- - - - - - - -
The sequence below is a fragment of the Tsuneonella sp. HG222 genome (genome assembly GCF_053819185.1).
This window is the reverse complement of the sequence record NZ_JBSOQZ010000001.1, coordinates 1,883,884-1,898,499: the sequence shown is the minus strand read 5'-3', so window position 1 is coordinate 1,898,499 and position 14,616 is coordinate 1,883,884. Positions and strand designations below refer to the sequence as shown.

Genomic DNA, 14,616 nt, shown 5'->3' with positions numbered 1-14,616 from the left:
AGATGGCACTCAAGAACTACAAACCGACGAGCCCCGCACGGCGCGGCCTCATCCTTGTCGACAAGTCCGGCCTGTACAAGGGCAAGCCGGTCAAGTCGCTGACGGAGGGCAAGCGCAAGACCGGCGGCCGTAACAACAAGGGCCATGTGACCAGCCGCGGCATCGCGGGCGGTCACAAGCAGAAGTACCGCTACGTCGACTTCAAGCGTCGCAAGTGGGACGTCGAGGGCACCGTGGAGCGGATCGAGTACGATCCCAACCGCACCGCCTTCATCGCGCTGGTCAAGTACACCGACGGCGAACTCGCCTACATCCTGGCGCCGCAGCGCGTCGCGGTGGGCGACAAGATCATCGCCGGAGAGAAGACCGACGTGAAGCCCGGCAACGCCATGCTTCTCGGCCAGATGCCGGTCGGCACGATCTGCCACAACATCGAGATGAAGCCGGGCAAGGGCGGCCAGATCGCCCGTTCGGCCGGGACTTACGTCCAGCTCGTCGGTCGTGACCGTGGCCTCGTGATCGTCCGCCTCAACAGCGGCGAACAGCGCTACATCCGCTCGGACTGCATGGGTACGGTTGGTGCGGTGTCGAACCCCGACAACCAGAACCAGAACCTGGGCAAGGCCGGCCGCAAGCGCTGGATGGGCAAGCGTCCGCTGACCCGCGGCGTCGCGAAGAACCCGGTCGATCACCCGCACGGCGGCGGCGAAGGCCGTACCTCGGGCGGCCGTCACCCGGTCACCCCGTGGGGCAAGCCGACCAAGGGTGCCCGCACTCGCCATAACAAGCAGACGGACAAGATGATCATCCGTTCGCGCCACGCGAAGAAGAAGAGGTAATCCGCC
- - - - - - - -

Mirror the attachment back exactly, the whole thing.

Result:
The sequence below is a fragment of the Tsuneonella sp. HG222 genome (genome assembly GCF_053819185.1).
This window is the reverse complement of the sequence record NZ_JBSOQZ010000001.1, coordinates 1,883,884-1,898,499: the sequence shown is the minus strand read 5'-3', so window position 1 is coordinate 1,898,499 and position 14,616 is coordinate 1,883,884. Positions and strand designations below refer to the sequence as shown.

Genomic DNA, 14,616 nt, shown 5'->3' with positions numbered 1-14,616 from the left:
AGATGGCACTCAAGAACTACAAACCGACGAGCCCCGCACGGCGCGGCCTCATCCTTGTCGACAAGTCCGGCCTGTACAAGGGCAAGCCGGTCAAGTCGCTGACGGAGGGCAAGCGCAAGACCGGCGGCCGTAACAACAAGGGCCATGTGACCAGCCGCGGCATCGCGGGCGGTCACAAGCAGAAGTACCGCTACGTCGACTTCAAGCGTCGCAAGTGGGACGTCGAGGGCACCGTGGAGCGGATCGAGTACGATCCCAACCGCACCGCCTTCATCGCGCTGGTCAAGTACACCGACGGCGAACTCGCCTACATCCTGGCGCCGCAGCGCGTCGCGGTGGGCGACAAGATCATCGCCGGAGAGAAGACCGACGTGAAGCCCGGCAACGCCATGCTTCTCGGCCAGATGCCGGTCGGCACGATCTGCCACAACATCGAGATGAAGCCGGGCAAGGGCGGCCAGATCGCCCGTTCGGCCGGGACTTACGTCCAGCTCGTCGGTCGTGACCGTGGCCTCGTGATCGTCCGCCTCAACAGCGGCGAACAGCGCTACATCCGCTCGGACTGCATGGGTACGGTTGGTGCGGTGTCGAACCCCGACAACCAGAACCAGAACCTGGGCAAGGCCGGCCGCAAGCGCTGGATGGGCAAGCGTCCGCTGACCCGCGGCGTCGCGAAGAACCCGGTCGATCACCCGCACGGCGGCGGCGAAGGCCGTACCTCGGGCGGCCGTCACCCGGTCACCCCGTGGGGCAAGCCGACCAAGGGTGCCCGCACTCGCCATAACAAGCAGACGGACAAGATGATCATCCGTTCGCGCCACGCGAAGAAGAAGAGGTAATCCGCC